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Rules Proved By Exceptions: The Exegesis Of Paul And Women In The Sixteenth Century

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Chapter Summary

This chapter investigates how the writings of St. Paul informed sixteenth- century discussions about the meaning or significance of gender differences and how those writings may have influenced the lives and thoughts of women and men. The bulk of the considerations focuses on sixteenth-century theology and exegesis, because it is here that Paul's influence is most evident. Granted that theology and exegesis may well reflect churchly ideals or expectations more than social realities, these ideals and expectations nonetheless inform about how pastors and teachers hoped to shape religious and social practices. The chapter attempts to recover at least a few snapshots of how Paul was appropriated (or not) by individual women of the day. It examines a series of texts and issues, proceeding more or less in canonical order and prosecuting two questions in tandem.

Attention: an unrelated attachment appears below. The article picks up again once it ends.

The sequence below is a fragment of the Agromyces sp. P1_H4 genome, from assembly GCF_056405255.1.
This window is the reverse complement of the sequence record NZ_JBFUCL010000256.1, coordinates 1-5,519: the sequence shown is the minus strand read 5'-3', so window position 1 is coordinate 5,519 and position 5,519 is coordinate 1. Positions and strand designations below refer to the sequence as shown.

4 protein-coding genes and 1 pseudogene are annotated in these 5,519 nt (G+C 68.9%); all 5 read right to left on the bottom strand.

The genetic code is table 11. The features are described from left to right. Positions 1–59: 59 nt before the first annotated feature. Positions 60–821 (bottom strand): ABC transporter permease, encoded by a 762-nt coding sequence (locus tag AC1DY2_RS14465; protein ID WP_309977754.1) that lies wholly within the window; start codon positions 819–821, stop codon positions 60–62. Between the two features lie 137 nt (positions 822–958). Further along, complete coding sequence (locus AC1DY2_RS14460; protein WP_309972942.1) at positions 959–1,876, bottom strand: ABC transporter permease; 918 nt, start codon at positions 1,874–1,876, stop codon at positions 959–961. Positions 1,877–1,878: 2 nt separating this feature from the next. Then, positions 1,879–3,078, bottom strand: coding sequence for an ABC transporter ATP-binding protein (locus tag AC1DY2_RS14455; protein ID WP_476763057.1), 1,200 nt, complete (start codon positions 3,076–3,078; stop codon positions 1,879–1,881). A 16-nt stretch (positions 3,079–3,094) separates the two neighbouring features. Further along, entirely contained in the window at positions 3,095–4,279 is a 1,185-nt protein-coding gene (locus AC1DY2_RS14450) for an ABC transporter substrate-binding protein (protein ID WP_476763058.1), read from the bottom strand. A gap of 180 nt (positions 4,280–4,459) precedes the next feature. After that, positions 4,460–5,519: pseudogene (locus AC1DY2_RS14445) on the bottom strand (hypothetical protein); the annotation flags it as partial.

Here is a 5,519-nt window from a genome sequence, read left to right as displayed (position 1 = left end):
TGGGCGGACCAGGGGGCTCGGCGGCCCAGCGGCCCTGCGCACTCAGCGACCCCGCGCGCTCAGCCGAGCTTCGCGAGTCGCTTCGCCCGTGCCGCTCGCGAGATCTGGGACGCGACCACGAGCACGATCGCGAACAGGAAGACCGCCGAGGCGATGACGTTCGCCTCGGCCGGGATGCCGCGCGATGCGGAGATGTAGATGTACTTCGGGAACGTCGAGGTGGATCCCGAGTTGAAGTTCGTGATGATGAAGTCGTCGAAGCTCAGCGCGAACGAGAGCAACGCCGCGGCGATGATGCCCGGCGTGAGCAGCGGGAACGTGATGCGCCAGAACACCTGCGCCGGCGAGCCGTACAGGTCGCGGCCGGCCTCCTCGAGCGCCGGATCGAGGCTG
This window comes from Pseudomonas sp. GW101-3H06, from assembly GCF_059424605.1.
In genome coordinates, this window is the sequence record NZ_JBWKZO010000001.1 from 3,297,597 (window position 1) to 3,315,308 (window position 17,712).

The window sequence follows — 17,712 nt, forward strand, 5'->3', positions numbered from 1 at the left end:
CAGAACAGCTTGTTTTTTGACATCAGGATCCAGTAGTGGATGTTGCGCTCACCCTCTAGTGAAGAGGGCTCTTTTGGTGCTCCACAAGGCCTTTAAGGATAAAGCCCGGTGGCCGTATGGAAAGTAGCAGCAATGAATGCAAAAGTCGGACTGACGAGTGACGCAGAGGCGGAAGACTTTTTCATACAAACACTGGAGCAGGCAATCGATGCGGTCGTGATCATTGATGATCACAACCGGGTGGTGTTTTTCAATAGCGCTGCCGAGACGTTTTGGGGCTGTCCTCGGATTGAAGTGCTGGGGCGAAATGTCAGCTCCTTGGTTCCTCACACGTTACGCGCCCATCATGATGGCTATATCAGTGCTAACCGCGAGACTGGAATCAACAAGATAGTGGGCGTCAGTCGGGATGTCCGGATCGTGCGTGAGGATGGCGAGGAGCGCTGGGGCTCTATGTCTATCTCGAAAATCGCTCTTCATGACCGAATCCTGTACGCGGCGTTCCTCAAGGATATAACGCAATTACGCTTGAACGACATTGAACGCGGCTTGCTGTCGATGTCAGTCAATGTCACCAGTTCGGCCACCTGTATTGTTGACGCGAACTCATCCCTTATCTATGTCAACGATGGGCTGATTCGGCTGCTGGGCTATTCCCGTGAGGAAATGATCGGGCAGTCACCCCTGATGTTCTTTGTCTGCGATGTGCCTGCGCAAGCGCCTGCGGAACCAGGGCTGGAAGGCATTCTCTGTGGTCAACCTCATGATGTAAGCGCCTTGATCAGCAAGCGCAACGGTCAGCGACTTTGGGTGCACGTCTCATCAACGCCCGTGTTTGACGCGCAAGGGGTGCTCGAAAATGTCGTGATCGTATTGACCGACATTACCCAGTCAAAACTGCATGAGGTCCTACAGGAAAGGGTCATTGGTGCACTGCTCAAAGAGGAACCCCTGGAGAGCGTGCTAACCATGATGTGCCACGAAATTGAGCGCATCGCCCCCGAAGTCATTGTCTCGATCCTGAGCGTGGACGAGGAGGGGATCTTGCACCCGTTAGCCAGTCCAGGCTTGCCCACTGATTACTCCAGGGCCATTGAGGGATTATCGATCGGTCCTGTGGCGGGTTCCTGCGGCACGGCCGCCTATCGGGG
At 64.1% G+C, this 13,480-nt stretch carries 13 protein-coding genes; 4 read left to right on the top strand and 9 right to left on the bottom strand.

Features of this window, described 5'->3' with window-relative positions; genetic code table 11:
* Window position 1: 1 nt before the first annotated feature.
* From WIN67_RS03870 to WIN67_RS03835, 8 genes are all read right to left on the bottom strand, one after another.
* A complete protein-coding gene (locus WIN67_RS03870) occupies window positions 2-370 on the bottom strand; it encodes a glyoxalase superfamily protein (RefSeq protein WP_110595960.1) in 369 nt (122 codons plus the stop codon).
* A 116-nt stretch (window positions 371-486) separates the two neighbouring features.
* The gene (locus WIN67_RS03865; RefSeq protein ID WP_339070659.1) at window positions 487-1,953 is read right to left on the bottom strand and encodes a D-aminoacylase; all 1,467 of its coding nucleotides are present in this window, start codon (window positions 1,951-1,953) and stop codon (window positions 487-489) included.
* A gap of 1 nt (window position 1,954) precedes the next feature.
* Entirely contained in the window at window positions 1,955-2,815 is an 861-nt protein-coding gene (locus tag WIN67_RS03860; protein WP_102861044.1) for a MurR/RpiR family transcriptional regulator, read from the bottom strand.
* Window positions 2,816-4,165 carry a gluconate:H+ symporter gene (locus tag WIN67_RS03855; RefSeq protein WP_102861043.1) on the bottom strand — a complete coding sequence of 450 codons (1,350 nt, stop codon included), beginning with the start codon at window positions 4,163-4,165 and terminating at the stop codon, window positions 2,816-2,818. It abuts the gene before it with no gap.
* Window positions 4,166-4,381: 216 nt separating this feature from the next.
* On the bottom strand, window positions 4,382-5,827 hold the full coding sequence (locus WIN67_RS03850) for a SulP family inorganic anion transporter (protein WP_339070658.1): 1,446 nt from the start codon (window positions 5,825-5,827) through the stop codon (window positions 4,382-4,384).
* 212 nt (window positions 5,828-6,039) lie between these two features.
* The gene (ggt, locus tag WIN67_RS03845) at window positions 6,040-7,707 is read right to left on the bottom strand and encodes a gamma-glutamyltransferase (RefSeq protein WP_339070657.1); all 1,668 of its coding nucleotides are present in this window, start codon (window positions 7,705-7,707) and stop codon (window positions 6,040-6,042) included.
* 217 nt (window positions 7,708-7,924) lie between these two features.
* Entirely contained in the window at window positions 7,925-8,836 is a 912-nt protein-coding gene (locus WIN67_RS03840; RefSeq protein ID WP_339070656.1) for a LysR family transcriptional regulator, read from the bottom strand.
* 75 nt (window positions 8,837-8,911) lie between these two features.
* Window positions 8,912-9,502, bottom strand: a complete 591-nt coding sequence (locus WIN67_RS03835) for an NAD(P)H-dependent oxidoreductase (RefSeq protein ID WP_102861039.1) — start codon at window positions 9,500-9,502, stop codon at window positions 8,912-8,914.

Keywords: individual women; sixteenth-century exegesis; sixteenth-century theology; St. Paul

10.1163/ej.9789004174924.i-660.97
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